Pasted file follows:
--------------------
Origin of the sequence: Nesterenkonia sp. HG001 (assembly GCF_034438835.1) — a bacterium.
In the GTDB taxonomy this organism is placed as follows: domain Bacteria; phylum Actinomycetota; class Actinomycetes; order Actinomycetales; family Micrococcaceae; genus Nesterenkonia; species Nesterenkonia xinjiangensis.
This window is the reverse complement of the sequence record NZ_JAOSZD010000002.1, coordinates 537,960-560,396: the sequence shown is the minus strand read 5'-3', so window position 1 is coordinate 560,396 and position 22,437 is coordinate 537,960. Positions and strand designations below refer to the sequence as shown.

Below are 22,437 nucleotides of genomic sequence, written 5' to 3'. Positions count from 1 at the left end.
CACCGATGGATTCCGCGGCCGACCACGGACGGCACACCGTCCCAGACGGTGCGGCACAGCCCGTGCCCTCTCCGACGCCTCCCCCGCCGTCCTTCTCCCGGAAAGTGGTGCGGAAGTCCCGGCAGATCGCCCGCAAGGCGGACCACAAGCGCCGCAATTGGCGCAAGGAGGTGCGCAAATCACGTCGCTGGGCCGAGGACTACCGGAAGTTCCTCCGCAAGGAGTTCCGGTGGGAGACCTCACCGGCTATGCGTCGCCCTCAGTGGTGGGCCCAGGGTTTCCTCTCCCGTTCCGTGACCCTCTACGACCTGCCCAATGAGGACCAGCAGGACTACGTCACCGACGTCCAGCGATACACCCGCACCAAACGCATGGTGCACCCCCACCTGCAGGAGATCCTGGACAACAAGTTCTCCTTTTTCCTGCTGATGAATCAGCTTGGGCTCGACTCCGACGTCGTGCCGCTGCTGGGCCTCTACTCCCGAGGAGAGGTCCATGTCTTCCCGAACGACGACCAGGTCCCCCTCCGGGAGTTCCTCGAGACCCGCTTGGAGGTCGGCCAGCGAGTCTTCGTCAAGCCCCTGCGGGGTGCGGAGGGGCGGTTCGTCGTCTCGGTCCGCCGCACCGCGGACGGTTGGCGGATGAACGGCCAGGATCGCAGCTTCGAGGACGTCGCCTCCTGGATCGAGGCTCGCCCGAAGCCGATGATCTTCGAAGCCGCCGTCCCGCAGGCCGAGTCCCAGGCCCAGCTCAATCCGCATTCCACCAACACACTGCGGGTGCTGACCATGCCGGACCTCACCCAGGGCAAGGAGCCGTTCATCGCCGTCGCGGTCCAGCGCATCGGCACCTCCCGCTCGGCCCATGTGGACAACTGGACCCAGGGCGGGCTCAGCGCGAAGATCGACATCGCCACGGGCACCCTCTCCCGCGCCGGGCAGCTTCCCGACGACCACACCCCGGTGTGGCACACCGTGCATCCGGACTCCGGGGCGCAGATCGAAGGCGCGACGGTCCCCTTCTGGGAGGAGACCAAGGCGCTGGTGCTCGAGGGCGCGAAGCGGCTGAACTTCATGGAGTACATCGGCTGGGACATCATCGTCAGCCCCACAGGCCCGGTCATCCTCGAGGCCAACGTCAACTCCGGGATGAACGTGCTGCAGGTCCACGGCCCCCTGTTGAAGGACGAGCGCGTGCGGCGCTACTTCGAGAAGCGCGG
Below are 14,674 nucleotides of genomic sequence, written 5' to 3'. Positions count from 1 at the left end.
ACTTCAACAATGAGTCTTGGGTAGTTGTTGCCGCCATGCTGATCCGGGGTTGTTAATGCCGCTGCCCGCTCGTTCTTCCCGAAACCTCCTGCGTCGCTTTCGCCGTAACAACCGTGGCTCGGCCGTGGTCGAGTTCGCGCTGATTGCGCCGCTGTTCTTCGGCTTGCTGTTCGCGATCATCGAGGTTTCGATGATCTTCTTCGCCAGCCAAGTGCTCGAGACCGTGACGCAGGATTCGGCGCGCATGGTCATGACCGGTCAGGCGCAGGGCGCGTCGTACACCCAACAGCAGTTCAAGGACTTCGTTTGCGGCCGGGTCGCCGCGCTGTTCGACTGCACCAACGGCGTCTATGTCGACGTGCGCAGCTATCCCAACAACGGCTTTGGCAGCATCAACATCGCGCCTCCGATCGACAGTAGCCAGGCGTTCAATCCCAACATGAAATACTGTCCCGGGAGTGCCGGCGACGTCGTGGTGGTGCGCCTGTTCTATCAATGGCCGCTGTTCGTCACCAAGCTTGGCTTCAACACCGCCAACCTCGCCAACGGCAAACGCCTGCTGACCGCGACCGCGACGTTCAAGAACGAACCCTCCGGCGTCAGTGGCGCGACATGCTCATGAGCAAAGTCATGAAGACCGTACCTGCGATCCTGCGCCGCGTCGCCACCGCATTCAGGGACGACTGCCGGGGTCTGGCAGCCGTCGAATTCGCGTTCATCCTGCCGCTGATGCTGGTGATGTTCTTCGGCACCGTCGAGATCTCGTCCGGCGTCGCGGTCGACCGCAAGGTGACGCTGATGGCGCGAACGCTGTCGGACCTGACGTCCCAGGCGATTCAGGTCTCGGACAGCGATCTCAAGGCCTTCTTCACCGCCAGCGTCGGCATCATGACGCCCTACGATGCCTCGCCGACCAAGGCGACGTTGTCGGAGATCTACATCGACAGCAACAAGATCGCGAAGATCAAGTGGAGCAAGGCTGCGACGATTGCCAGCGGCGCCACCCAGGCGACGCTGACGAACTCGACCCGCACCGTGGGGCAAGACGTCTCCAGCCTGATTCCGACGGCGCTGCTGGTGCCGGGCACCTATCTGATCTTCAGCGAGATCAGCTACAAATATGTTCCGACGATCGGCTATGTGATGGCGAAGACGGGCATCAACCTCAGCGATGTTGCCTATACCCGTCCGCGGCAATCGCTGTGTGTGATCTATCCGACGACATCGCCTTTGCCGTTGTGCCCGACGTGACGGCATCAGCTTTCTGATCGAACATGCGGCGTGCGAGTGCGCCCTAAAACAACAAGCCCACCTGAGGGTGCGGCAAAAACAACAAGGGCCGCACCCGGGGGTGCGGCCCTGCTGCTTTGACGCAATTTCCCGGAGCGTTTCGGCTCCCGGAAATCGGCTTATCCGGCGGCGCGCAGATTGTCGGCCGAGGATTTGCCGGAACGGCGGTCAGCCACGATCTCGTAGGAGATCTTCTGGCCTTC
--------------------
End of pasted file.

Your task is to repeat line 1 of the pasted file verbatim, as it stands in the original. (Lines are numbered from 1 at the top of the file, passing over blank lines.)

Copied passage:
Origin of the sequence: Nesterenkonia sp. HG001 (assembly GCF_034438835.1) — a bacterium.